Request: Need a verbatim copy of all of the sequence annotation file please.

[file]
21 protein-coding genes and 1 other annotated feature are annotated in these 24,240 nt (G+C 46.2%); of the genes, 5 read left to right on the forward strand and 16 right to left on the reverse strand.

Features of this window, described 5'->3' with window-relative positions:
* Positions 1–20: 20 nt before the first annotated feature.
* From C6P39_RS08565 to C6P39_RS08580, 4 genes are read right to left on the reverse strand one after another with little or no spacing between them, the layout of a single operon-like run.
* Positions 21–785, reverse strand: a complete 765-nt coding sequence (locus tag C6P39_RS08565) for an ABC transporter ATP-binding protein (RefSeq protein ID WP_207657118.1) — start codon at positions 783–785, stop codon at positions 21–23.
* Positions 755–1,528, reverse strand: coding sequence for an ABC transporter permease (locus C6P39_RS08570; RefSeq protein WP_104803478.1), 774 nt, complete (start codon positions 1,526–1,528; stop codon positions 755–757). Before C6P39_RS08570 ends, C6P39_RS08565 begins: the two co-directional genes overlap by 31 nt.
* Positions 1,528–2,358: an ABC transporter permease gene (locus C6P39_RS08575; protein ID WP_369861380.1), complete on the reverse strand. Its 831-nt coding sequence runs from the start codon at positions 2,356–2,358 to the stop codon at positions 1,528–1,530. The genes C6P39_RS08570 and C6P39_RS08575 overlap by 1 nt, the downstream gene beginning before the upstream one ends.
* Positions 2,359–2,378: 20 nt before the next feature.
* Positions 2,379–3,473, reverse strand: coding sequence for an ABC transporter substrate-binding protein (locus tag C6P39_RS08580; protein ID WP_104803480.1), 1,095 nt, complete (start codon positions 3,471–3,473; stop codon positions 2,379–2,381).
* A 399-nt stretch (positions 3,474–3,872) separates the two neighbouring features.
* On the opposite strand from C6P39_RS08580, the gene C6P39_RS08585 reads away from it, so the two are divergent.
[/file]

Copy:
21 protein-coding genes and 1 other annotated feature are annotated in these 24,240 nt (G+C 46.2%); of the genes, 5 read left to right on the forward strand and 16 right to left on the reverse strand.

Features of this window, described 5'->3' with window-relative positions:
* Positions 1–20: 20 nt before the first annotated feature.
* From C6P39_RS08565 to C6P39_RS08580, 4 genes are read right to left on the reverse strand one after another with little or no spacing between them, the layout of a single operon-like run.
* Positions 21–785, reverse strand: a complete 765-nt coding sequence (locus tag C6P39_RS08565) for an ABC transporter ATP-binding protein (RefSeq protein ID WP_207657118.1) — start codon at positions 783–785, stop codon at positions 21–23.
* Positions 755–1,528, reverse strand: coding sequence for an ABC transporter permease (locus C6P39_RS08570; RefSeq protein WP_104803478.1), 774 nt, complete (start codon positions 1,526–1,528; stop codon positions 755–757). Before C6P39_RS08570 ends, C6P39_RS08565 begins: the two co-directional genes overlap by 31 nt.
* Positions 1,528–2,358: an ABC transporter permease gene (locus C6P39_RS08575; protein ID WP_369861380.1), complete on the reverse strand. Its 831-nt coding sequence runs from the start codon at positions 2,356–2,358 to the stop codon at positions 1,528–1,530. The genes C6P39_RS08570 and C6P39_RS08575 overlap by 1 nt, the downstream gene beginning before the upstream one ends.
* Positions 2,359–2,378: 20 nt before the next feature.
* Positions 2,379–3,473, reverse strand: coding sequence for an ABC transporter substrate-binding protein (locus tag C6P39_RS08580; protein ID WP_104803480.1), 1,095 nt, complete (start codon positions 3,471–3,473; stop codon positions 2,379–2,381).
* A 399-nt stretch (positions 3,474–3,872) separates the two neighbouring features.
* On the opposite strand from C6P39_RS08580, the gene C6P39_RS08585 reads away from it, so the two are divergent.